The most enduring example of the art form might be the devil on horseback—a Victorian specialty that dates back to the late 1800s in England. This involves sprucing up a pitted prune or a date by stuffing it with blue cheese (or sometimes simply an almond), wrapping the whole thing in bacon, and baking until the rendered fat mixes with the caramelized sugars from the dried fruit to create a rich, dark brown glaze.
Martha Stewart was all about the wrapping and skewering technique in the legendary Hors d’Oeuvres when she told readers to wrap blanched asparagus in prosciutto, or to wrap poached shrimp in waxy snow peas (to be served in a head of cabbage, obviously). In 1992, Molly O’Neil wrote a spirited article in the New York Times about canapés. “Small Wonders” suggests wrapping shrimp in prosciutto, baking them, and serving them with a curry vinaigrette. And in the early aughts, parties were inundated with skewered caprese salads—where basil leaves were skewered around tiny balls of mozzarella and cherry tomatoes.
Today, a round of mortadella or a slice of salami wrapped around a peperoncini wouldn’t feel out of place in a party spread. A white anchovy wrapped around an olive channels the spirit of Spanish gildas (little one-bite skewers of conservas). And devils on horseback will never, ever go out of style.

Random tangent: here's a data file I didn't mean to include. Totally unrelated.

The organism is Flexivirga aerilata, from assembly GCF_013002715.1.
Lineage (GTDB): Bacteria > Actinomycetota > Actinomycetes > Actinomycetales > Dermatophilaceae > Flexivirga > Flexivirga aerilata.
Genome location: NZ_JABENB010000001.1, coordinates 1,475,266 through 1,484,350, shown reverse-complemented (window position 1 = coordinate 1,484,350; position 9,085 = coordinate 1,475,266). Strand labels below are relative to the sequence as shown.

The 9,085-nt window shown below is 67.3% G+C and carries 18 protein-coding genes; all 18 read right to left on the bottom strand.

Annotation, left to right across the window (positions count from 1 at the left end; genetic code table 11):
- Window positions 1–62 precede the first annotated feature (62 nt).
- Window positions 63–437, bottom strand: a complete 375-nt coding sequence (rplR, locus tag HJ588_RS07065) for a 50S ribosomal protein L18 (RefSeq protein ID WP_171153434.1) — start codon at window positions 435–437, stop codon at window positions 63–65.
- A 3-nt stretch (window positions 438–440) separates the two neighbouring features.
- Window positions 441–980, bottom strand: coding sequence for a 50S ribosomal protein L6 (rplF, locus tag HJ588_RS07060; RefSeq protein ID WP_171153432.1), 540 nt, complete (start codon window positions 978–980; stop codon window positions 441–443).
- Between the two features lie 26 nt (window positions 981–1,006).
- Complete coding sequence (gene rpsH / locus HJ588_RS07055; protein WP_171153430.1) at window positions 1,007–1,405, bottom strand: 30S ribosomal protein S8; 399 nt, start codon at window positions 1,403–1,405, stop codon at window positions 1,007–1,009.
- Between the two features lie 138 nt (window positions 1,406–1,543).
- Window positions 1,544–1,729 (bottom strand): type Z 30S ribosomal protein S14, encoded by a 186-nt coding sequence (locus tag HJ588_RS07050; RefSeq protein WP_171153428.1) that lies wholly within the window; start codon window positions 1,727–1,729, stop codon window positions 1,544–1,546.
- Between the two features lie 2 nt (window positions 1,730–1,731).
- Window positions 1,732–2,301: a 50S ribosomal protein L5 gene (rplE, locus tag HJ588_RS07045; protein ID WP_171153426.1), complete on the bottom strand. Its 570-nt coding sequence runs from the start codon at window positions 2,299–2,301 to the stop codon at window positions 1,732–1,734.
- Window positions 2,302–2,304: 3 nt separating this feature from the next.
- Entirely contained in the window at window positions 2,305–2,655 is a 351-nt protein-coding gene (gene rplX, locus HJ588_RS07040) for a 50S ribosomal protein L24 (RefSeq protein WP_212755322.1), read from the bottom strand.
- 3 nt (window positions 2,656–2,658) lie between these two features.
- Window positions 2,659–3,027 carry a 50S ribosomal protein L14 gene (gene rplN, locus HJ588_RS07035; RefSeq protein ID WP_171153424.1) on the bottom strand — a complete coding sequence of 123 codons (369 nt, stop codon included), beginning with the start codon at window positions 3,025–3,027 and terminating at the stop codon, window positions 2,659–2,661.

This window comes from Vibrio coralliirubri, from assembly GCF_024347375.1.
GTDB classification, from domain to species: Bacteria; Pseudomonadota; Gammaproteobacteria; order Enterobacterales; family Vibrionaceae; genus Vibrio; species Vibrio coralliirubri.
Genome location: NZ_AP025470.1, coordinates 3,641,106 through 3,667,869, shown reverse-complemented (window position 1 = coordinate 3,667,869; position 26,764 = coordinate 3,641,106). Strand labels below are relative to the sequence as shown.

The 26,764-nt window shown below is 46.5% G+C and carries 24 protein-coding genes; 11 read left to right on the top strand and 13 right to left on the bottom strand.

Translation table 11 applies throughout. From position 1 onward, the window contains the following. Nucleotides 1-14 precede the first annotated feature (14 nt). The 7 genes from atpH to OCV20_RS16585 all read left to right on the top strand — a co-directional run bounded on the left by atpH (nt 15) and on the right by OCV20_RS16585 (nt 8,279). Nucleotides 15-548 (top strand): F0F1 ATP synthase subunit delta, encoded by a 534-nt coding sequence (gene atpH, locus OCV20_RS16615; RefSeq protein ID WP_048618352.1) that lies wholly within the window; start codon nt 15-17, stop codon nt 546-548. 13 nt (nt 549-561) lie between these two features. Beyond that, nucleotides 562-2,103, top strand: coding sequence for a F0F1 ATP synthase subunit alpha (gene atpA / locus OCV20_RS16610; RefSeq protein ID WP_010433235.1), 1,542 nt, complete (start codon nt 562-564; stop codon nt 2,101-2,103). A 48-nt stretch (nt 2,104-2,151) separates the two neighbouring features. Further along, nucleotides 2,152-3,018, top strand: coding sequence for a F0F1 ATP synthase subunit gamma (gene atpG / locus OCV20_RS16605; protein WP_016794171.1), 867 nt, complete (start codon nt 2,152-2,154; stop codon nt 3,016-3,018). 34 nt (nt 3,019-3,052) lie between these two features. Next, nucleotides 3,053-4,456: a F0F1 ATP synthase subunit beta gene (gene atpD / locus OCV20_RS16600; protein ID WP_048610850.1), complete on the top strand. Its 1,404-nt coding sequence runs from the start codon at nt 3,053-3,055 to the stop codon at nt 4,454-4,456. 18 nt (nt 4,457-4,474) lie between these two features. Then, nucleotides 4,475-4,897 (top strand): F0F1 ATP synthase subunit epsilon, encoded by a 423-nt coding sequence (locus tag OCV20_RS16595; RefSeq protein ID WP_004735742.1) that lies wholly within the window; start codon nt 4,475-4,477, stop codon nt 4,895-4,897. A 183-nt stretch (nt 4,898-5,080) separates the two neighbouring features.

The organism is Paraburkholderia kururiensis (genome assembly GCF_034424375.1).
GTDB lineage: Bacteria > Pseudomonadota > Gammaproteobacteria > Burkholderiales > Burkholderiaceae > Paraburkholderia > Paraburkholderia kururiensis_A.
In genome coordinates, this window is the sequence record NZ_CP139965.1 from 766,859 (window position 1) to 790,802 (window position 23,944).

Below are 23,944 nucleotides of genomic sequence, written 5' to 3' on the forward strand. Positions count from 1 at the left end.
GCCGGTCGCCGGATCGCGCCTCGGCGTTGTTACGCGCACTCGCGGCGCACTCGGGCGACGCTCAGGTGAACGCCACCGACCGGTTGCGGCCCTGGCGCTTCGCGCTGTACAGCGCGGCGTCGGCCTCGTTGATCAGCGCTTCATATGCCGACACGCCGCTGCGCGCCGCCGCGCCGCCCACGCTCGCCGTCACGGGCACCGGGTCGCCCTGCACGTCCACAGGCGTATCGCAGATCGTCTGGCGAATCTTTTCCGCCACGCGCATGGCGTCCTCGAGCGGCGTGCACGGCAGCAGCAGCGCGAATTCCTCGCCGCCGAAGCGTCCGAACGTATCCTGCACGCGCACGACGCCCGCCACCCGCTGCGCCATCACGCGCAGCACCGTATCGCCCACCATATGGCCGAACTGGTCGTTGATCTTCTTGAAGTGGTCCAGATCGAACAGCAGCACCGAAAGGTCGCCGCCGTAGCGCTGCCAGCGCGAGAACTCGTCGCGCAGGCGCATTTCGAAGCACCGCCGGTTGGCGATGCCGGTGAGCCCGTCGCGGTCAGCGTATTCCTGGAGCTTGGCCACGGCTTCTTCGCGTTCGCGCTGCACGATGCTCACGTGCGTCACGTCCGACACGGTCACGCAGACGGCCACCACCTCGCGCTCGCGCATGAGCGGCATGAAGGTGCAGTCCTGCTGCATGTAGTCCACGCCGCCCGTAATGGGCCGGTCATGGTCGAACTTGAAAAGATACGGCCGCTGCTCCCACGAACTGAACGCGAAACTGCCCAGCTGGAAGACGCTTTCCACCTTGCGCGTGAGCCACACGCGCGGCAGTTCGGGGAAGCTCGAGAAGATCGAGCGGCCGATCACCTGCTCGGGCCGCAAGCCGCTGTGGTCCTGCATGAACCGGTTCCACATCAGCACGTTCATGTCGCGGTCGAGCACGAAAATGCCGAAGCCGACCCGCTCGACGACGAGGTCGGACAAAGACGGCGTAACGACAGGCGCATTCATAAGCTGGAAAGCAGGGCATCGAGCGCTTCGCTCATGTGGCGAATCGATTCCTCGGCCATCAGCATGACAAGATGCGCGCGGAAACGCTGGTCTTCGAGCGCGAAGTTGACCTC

The Bready Sofa
Although the word “canapé” has come to describe lots of forms of finger foods, the word is also French for “sofa.” Many canapés are constructed on little couches of toast, crackers, or pastry. James Beard’s 1940 book Hors d’Oeuvre & Canapés has a whole chapter of these—tidy carbs used as a foundation for dips, salads, and smoky fishes.
In a recipe published in the New York Times in 1955 that would alarm any modern reader, a “canapé pie” is made by creating a bullseye of cheese, ham, and egg salad on a large round slice of pumpernickel bread, and cut into dainty wedges. In a 1967 recipe, also in the New York Times, a “seafood canapé” is made by topping Holland Rusks (round, dry toasts) with tomato slices, hard-boiled egg halves, and crab meat—all slathered in a mixture of mayo and ketchup.
As foreboding as some of these midcentury riffs might sound, the tiny toast round might be the best utility player in the canapé universe—working in every scenario, from high tea to Pinot Grigio–soaked friend gatherings. In the ’90s, thin baguette slices transformed into crostini spread with goat cheese, pesto, and roasted red peppers took over the cocktail party scene.
Today, the format is finding new life in restaurants. Delicate rye toasts provide beds for smoked fishes at Kachka in Portland, Oregon. At Larrys in Montréal, two tidy, bite-size rectangles of toasted, fluffy Pullman bread are spread with rusty-red ‘nduja and topped with parallel stripes of white anchovy. A far cry from the thrifty days of piling ham salad onto rye bread, at the Pool Lounge in New York, $23 will buy you a pair of matchbox-size toasts brushed with spicy mustard and topped with creamy uni.